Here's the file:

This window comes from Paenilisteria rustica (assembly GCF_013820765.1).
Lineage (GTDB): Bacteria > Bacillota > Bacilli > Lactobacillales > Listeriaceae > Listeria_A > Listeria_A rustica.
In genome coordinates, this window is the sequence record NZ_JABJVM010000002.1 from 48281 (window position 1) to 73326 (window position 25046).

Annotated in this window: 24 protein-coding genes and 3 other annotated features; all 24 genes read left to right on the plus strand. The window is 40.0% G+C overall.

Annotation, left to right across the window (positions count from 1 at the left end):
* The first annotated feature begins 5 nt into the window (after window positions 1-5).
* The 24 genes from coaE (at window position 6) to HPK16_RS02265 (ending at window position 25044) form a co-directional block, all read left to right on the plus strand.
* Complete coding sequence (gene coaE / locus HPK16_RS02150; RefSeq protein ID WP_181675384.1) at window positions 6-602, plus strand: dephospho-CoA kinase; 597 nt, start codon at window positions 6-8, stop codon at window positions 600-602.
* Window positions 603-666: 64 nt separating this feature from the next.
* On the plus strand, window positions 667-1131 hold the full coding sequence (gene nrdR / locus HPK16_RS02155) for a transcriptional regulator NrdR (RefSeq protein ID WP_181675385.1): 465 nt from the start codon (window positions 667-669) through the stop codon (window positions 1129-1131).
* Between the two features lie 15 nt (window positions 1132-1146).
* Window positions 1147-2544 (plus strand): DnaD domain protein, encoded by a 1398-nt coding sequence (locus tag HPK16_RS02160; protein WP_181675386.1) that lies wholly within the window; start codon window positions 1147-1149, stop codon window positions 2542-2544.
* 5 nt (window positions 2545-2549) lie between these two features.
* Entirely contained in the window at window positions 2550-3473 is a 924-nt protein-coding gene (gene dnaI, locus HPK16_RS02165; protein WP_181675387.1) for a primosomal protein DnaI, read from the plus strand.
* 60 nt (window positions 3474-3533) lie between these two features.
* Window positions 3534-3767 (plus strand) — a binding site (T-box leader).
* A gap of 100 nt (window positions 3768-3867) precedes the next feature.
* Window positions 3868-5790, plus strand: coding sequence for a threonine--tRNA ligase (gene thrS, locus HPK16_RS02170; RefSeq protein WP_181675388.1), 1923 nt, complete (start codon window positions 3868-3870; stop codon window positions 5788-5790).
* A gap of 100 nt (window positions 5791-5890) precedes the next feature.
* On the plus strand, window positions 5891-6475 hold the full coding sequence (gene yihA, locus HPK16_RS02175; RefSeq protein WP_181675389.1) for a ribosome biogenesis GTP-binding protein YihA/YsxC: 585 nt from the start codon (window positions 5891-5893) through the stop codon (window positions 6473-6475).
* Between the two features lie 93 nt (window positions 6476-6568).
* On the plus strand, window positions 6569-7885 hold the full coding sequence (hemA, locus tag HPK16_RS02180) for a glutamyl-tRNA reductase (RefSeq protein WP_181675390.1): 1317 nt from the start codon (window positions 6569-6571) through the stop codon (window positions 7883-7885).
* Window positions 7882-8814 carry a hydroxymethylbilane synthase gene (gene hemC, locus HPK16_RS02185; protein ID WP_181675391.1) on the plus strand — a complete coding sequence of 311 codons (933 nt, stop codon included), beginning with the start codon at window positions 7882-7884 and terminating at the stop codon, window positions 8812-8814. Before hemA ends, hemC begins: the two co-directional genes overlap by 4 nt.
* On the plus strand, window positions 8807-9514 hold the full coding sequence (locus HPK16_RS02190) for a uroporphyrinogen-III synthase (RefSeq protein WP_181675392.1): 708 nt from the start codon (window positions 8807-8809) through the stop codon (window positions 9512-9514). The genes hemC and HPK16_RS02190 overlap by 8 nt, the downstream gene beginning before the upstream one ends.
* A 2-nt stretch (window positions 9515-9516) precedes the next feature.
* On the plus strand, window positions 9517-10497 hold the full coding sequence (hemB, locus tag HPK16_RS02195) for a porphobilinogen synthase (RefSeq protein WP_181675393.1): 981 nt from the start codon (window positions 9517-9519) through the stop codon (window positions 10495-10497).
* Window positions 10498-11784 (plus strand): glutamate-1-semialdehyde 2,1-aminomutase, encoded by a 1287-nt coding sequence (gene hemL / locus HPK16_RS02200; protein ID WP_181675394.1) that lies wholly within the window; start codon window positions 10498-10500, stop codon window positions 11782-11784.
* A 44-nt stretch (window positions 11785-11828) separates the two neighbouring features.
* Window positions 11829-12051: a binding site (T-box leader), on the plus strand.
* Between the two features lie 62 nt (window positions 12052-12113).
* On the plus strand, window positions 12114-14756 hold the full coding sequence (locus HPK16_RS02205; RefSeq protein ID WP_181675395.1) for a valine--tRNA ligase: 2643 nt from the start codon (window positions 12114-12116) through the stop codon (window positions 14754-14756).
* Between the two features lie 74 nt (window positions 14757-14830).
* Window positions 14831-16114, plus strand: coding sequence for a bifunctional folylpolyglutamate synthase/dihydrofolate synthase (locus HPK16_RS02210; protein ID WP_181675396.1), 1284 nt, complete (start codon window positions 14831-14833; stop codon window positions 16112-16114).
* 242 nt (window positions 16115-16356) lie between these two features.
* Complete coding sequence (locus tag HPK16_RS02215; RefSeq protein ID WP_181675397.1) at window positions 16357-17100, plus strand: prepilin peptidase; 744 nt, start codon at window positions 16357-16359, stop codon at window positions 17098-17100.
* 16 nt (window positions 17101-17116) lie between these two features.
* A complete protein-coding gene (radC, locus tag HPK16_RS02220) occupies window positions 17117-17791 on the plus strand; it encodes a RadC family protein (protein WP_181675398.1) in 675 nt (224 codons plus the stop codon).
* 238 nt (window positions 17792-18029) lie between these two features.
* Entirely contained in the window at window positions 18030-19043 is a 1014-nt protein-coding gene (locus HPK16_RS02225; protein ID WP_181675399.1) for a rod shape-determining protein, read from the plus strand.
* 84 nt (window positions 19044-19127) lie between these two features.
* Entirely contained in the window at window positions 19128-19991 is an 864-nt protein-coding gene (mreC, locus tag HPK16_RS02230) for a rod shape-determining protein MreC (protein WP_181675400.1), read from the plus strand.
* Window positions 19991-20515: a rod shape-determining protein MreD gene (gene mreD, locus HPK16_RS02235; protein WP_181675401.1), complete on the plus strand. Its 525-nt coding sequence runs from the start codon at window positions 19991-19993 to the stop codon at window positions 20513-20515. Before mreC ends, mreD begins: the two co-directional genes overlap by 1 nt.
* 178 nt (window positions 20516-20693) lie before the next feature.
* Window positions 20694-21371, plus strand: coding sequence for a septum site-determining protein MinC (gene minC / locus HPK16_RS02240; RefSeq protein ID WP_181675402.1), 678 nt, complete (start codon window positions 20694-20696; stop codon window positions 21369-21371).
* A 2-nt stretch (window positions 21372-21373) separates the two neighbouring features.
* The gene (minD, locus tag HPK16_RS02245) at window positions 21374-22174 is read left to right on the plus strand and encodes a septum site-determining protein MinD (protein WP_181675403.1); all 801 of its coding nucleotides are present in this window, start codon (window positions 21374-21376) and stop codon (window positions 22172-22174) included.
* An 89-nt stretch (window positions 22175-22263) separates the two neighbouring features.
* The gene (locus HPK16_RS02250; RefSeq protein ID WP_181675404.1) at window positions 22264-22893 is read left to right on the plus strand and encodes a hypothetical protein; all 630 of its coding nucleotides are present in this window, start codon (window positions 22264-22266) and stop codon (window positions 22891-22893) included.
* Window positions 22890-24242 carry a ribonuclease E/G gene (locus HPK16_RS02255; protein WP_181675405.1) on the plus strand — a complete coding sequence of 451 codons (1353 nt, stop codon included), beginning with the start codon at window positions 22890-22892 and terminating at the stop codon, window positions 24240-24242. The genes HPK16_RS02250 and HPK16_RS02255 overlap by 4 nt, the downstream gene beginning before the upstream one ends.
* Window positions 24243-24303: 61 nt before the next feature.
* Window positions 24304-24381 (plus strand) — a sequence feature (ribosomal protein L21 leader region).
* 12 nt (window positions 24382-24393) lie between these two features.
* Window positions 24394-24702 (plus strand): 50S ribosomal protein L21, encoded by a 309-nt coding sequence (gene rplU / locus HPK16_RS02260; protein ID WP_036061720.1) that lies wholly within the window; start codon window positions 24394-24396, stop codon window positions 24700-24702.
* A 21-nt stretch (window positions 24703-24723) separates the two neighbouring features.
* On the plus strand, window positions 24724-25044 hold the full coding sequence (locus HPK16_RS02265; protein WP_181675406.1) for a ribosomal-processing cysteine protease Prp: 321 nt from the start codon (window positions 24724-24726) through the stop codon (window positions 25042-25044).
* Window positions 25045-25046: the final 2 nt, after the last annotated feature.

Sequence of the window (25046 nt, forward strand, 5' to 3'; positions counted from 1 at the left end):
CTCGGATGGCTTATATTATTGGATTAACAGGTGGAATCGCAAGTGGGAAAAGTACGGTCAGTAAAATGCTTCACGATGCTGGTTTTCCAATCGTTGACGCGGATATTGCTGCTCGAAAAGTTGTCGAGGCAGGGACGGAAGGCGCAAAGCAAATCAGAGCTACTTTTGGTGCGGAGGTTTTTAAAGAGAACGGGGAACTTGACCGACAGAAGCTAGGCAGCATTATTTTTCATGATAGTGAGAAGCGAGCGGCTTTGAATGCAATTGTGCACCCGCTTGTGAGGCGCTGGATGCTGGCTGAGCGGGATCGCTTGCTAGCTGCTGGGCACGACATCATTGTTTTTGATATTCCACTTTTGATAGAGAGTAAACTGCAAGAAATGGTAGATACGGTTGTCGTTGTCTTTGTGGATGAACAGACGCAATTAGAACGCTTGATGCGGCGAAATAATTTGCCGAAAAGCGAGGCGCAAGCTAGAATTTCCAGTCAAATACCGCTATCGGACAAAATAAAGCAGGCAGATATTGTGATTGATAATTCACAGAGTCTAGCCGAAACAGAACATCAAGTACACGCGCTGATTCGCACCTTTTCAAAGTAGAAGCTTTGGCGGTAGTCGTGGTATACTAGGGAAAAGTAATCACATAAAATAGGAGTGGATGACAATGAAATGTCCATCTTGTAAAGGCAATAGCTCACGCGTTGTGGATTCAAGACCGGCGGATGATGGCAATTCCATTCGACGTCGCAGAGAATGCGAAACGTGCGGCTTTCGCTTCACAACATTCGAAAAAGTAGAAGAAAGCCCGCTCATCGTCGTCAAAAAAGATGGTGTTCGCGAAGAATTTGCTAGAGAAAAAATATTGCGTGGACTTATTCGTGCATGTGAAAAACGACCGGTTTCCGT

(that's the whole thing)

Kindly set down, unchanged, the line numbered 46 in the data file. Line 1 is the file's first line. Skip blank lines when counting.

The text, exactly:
* The gene (minD, locus tag HPK16_RS02245) at window positions 21374-22174 is read left to right on the plus strand and encodes a septum site-determining protein MinD (protein WP_181675403.1); all 801 of its coding nucleotides are present in this window, start codon (window positions 21374-21376) and stop codon (window positions 22172-22174) included.